Thursday, February 24, 2011

St. Francis and the Divine Office

When people think of St. Francis of Assisi, they typically do not think of the sacred liturgy. This is not because Francis was aliturgical or anti-liturgical of course, simply that this particular aspect of the saint's life has not penetrated into the popular piety which surrounds him. (That said, today if St. Francis is mentioned in relation to the sacred liturgy, it will likely be to defend or promote some kind of liturgical minimalism -- and one particularly popular film about his life could even leave some with the impression that he was a precursor to 20th century liturgical progressivism, but I digress.)

We have spoken of this co-opting of Francis just under a year ago, where his concern for beauty was noted by contrast. Recently, another quote came to my attention, this time commenting upon him in relation to the praying of the Divine Office.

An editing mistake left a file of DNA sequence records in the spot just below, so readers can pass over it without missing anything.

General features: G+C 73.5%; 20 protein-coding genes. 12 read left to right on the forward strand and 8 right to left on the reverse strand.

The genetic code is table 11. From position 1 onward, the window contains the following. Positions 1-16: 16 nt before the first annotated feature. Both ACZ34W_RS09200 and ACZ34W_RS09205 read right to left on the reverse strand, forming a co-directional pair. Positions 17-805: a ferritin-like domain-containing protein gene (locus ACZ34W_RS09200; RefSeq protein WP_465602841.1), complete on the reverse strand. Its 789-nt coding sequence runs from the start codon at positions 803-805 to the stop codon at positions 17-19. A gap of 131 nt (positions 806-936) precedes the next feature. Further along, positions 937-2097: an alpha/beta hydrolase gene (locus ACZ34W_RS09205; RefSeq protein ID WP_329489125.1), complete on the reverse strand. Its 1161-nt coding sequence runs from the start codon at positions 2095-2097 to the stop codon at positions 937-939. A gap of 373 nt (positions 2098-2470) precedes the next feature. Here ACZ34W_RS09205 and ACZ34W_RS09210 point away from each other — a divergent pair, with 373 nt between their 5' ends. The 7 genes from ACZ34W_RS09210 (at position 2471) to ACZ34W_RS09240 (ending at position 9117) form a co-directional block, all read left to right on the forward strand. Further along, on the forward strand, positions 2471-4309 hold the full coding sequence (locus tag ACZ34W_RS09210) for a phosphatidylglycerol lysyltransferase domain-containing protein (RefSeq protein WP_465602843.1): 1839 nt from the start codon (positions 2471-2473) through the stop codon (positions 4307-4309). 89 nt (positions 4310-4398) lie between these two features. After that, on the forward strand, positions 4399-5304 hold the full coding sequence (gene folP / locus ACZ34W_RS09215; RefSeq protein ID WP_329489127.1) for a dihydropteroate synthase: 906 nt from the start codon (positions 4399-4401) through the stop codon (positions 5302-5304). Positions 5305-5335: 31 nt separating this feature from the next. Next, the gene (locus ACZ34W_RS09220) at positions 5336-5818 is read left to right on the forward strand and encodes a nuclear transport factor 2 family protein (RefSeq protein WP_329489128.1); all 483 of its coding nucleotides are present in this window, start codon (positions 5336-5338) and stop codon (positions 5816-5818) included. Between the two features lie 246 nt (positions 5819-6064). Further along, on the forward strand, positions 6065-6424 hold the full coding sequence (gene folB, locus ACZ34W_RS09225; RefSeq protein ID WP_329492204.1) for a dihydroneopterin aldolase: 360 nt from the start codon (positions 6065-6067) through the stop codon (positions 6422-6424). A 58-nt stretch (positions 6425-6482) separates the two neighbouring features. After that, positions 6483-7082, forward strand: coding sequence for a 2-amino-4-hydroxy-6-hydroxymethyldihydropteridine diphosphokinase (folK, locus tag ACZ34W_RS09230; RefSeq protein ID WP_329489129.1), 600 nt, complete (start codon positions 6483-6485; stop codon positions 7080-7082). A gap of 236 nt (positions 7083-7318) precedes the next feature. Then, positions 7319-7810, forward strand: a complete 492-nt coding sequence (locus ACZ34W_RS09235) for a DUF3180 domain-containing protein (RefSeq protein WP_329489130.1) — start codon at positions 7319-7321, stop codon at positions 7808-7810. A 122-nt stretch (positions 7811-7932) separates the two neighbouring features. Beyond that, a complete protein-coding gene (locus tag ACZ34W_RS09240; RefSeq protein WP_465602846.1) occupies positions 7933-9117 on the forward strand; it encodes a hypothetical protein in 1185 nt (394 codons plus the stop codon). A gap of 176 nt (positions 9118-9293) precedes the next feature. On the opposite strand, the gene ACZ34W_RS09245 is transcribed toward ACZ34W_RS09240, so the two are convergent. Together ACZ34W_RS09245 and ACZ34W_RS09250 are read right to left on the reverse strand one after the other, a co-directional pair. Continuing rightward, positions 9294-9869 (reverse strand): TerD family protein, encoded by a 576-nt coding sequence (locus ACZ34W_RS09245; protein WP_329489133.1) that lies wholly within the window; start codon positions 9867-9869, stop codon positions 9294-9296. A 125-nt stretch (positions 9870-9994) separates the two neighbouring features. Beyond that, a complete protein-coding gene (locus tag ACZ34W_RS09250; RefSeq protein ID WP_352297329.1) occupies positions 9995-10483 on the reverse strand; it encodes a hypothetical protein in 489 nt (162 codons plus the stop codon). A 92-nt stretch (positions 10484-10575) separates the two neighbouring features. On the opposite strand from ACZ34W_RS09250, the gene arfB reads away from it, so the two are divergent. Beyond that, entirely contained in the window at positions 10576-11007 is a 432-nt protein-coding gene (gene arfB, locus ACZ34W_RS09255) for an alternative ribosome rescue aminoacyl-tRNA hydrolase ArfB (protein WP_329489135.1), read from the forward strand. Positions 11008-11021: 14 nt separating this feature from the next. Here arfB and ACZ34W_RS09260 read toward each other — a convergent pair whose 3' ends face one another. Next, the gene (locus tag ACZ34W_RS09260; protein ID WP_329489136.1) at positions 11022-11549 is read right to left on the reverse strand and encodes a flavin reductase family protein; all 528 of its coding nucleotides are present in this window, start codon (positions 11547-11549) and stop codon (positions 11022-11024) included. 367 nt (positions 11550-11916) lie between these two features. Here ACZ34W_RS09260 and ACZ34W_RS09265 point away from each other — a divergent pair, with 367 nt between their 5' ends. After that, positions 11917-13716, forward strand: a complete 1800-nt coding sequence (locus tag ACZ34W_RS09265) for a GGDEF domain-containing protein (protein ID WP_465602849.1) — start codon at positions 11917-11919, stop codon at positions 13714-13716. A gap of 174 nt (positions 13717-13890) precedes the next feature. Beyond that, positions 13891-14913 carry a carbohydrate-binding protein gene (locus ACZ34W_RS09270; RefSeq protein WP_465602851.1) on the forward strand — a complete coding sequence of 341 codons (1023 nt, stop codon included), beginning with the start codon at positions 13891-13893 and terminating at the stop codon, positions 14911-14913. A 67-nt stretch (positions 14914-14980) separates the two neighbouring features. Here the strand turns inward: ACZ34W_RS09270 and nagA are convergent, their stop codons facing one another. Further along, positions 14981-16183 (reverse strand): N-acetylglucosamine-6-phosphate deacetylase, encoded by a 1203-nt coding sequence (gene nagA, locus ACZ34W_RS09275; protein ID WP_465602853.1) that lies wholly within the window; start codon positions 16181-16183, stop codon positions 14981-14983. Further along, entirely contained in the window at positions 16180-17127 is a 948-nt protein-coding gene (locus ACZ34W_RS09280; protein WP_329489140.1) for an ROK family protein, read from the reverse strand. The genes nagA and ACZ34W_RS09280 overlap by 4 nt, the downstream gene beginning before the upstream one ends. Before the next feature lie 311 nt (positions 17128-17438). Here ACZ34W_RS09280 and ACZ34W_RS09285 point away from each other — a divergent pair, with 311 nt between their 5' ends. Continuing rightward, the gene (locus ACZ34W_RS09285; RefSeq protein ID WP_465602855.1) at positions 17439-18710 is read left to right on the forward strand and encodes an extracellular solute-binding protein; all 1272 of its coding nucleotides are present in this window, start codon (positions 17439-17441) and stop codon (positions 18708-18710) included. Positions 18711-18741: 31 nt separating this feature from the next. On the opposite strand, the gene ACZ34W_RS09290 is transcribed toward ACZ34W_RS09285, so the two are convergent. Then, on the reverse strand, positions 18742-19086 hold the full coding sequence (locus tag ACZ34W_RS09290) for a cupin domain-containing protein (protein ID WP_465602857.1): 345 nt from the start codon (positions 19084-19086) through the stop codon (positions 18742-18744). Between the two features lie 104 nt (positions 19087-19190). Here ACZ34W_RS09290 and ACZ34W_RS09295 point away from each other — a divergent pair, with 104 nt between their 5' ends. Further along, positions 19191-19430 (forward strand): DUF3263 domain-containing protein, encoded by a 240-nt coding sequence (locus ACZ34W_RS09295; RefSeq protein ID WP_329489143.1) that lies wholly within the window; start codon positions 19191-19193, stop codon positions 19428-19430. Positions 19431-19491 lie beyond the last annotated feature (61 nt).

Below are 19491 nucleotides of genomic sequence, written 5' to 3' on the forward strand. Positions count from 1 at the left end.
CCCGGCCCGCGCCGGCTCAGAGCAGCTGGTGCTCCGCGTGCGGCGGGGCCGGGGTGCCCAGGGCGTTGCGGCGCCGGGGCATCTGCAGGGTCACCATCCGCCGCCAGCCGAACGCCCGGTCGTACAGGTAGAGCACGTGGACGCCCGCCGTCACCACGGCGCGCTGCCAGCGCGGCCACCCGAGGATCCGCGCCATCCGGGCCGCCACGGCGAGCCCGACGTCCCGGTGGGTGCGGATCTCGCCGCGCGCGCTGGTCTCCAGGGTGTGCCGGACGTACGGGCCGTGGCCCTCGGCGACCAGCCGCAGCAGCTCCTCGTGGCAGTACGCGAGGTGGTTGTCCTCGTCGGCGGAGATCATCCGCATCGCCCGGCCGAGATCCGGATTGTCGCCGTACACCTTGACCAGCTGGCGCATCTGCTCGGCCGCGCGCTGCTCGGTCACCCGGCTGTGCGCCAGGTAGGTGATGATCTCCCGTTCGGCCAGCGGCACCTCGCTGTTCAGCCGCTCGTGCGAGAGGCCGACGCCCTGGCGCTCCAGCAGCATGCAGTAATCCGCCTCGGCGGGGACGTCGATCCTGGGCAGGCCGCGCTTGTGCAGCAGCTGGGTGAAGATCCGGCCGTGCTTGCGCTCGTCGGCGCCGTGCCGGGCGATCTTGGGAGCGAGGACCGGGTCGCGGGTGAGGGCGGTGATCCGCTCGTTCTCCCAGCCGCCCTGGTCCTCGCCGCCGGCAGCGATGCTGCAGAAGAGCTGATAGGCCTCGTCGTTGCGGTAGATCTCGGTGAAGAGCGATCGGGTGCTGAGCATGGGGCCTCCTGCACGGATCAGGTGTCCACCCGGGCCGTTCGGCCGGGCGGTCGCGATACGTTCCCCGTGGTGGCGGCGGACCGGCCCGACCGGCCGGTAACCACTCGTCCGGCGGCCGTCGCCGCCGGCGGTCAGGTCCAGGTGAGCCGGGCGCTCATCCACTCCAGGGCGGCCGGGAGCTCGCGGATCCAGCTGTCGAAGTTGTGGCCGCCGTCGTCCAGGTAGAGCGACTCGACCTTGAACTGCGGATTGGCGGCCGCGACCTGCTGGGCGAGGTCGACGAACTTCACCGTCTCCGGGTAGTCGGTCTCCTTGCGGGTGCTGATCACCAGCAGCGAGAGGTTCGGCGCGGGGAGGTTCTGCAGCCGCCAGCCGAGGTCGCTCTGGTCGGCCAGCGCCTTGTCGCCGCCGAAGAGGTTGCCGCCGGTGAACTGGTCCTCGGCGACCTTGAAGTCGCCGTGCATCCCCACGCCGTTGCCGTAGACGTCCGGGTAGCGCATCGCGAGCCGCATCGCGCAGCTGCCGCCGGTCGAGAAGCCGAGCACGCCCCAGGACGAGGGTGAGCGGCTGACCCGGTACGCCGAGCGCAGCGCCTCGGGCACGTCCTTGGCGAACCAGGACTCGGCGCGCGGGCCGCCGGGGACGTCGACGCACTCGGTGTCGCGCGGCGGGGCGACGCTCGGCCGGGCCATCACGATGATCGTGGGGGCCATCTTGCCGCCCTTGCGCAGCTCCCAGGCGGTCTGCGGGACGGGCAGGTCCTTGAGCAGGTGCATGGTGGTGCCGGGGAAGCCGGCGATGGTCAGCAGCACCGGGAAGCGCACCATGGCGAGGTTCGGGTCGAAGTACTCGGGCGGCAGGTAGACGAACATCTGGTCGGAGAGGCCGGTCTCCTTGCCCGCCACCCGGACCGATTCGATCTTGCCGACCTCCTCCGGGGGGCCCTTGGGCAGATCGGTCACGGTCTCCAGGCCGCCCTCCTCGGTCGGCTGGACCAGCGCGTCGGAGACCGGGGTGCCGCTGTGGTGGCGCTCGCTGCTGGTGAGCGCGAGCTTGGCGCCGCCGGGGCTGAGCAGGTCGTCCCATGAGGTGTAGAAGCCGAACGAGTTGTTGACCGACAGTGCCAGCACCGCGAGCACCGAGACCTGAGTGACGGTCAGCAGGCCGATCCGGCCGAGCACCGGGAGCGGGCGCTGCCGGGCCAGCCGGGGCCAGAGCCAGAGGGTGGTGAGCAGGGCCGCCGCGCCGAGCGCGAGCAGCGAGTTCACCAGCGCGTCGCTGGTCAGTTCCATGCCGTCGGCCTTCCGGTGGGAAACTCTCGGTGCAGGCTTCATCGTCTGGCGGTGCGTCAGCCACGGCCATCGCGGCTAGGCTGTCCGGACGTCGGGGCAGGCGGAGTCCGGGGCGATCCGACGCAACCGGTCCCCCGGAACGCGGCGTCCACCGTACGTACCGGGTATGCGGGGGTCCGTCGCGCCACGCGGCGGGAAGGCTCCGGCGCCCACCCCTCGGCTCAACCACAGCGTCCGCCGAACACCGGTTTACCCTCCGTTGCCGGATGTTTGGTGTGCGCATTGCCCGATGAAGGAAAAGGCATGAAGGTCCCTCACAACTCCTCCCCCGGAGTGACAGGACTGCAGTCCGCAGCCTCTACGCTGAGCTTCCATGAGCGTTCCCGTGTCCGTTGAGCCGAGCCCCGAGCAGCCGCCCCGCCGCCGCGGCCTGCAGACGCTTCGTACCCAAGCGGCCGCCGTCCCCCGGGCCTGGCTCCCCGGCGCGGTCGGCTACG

In this as in all things Francis gave the most splendid example. He chanted the psalms with such interior recollection as if he beheld God present. Although he suffered from illness of his eyes, his stomach, his kidneys and his liver, he would not lean on anything while reciting the Office, but prayed in an upright position, with his hood thrown back, never allowing his eyes to wander, or interrupting in any way. If he happened to be on a journey, he would make a stop; if in the saddle, he would dismount. Even when the rain poured down upon him he would not depart from this custom.

Hilarin Felder, The Ideals of Saint Francis of Assisi, p. 402

Obviously this particular quotation comes from a modern author, rather than being a direct quotation from contemporary sources, but it is interesting nonetheless, giving us another lens in which to consider this saint.

Perhaps some of our Franciscan readers could give some of the source material that the above author may be this drawing from.

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